Hide me!

Jo II

My civil partner is Scottish but we live in England.

 

Our first son, born to my partner by an anonymous, identity release American donor in 2006, was later adopted by me. [Identity-release or open-identity sperm donors are willing to have their identity released to adult offspring]. Our second son by the same donor was born to myself earlier this year. We are not planning to try for any more children ourselves though would consider adoption or long term fostering in future.

 

My partner had about six intrauterine insemination (IUI) treatments followed by two in vitro fertilisation (IVF) treatments, then a very problematic pregnancy. I had one operation and four IVFs, followed by my pregnancy, which seemed straight forward compared to our first son.

 

We became civil partners while my partner was pregnant. I changed my surname after that. At that time, I could not be named as the second parent on the birth certificate so I adopted our first son. By the time our second son was born, the law had changed and we are both parents on the birth certificate.

 

Emotionally, when treatment does not work for long periods, it is very difficult. It put strain on our relationship with friends who had no difficulty having children.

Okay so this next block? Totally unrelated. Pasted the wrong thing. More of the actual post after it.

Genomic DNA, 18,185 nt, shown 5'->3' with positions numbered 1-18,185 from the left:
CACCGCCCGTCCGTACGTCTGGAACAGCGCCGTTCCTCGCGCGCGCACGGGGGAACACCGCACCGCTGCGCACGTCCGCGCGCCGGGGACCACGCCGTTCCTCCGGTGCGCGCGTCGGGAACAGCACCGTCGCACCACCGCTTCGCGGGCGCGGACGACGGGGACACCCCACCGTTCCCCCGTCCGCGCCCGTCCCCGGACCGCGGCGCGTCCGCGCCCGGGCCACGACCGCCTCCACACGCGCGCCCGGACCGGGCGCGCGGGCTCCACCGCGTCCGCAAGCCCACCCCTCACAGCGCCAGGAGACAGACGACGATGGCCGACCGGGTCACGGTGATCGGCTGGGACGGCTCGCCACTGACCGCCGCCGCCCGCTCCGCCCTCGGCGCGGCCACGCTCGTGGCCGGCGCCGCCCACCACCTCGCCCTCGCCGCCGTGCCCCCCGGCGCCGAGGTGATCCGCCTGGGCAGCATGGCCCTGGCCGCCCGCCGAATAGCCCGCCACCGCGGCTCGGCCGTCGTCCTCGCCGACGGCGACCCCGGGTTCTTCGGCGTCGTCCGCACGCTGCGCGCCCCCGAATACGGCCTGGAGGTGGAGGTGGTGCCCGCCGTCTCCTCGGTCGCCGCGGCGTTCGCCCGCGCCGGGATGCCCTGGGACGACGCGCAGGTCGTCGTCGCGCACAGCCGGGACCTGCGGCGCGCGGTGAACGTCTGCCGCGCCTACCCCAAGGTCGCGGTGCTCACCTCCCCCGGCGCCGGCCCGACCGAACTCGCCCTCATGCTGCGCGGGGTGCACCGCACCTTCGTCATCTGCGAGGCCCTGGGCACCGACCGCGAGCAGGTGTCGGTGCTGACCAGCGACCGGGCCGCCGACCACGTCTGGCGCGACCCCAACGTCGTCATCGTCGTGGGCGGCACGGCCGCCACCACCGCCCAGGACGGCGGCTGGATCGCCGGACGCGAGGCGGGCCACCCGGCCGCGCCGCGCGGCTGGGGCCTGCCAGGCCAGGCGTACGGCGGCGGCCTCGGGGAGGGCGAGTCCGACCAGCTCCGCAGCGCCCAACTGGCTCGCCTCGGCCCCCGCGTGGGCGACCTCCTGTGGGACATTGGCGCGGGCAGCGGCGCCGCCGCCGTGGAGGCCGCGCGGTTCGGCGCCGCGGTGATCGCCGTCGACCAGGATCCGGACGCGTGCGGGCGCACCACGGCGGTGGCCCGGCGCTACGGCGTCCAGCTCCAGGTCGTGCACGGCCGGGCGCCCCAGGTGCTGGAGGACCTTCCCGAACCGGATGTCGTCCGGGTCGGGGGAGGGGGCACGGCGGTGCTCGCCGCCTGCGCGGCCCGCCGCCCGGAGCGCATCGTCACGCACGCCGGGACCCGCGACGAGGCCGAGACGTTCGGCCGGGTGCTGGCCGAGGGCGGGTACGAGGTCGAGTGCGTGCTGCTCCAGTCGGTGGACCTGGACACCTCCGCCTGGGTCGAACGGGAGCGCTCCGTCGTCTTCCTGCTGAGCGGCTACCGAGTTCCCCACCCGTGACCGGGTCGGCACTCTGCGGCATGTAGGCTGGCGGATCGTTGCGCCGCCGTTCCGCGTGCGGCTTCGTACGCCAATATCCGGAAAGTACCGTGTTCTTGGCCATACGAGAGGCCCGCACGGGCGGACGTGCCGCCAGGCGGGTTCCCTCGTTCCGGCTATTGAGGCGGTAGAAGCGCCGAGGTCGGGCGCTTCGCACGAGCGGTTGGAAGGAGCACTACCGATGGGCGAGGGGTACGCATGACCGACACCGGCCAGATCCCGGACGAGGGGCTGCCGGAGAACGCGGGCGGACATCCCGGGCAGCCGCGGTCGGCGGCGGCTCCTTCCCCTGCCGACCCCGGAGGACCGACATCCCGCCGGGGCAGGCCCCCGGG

When you go to a clinic the process is very medical from the start. Many of the processes have unpleasant side effects or are painful and involve taking time off work at short notice. It is all quite stressful. The treatment process was very demanding physically, emotionally and financially, but we feel very lucky to have two wonderful sons.

 

The huge financial cost has given us about £20k additional debt, which makes our finances very tight.

 

We have a very strong relationship and quickly learnt to seek support from friends and family.

 

My advice? Don’t put everything else on hold whilst trying to have your family.

Speak Your Mind

*